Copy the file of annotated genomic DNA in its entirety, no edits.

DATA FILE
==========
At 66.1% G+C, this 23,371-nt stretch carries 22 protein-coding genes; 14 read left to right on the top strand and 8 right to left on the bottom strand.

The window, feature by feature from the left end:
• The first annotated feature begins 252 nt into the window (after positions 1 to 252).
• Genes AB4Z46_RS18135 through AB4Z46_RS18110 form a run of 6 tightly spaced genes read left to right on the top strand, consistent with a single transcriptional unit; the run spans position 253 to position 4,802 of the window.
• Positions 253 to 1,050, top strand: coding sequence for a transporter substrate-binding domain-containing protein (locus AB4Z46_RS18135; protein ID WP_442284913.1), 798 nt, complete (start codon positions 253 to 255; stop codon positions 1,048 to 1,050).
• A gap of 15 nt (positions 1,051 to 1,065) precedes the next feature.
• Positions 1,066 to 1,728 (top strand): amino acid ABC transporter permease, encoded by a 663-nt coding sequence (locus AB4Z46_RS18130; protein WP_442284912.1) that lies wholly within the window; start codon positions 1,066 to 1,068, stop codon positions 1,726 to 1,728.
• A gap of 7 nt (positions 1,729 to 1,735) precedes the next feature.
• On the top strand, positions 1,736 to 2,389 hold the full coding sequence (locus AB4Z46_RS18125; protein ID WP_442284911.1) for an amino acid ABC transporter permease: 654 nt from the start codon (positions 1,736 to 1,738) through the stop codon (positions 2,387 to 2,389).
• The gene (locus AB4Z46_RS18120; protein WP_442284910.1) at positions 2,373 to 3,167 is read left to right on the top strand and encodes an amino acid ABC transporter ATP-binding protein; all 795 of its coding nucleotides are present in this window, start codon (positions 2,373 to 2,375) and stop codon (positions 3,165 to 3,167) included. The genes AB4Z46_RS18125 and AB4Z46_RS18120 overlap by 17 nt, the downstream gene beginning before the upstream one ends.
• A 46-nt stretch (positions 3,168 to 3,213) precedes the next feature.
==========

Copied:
At 66.1% G+C, this 23,371-nt stretch carries 22 protein-coding genes; 14 read left to right on the top strand and 8 right to left on the bottom strand.

The window, feature by feature from the left end:
• The first annotated feature begins 252 nt into the window (after positions 1 to 252).
• Genes AB4Z46_RS18135 through AB4Z46_RS18110 form a run of 6 tightly spaced genes read left to right on the top strand, consistent with a single transcriptional unit; the run spans position 253 to position 4,802 of the window.
• Positions 253 to 1,050, top strand: coding sequence for a transporter substrate-binding domain-containing protein (locus AB4Z46_RS18135; protein ID WP_442284913.1), 798 nt, complete (start codon positions 253 to 255; stop codon positions 1,048 to 1,050).
• A gap of 15 nt (positions 1,051 to 1,065) precedes the next feature.
• Positions 1,066 to 1,728 (top strand): amino acid ABC transporter permease, encoded by a 663-nt coding sequence (locus AB4Z46_RS18130; protein WP_442284912.1) that lies wholly within the window; start codon positions 1,066 to 1,068, stop codon positions 1,726 to 1,728.
• A gap of 7 nt (positions 1,729 to 1,735) precedes the next feature.
• On the top strand, positions 1,736 to 2,389 hold the full coding sequence (locus AB4Z46_RS18125; protein ID WP_442284911.1) for an amino acid ABC transporter permease: 654 nt from the start codon (positions 1,736 to 1,738) through the stop codon (positions 2,387 to 2,389).
• The gene (locus AB4Z46_RS18120; protein WP_442284910.1) at positions 2,373 to 3,167 is read left to right on the top strand and encodes an amino acid ABC transporter ATP-binding protein; all 795 of its coding nucleotides are present in this window, start codon (positions 2,373 to 2,375) and stop codon (positions 3,165 to 3,167) included. The genes AB4Z46_RS18125 and AB4Z46_RS18120 overlap by 17 nt, the downstream gene beginning before the upstream one ends.
• A 46-nt stretch (positions 3,168 to 3,213) precedes the next feature.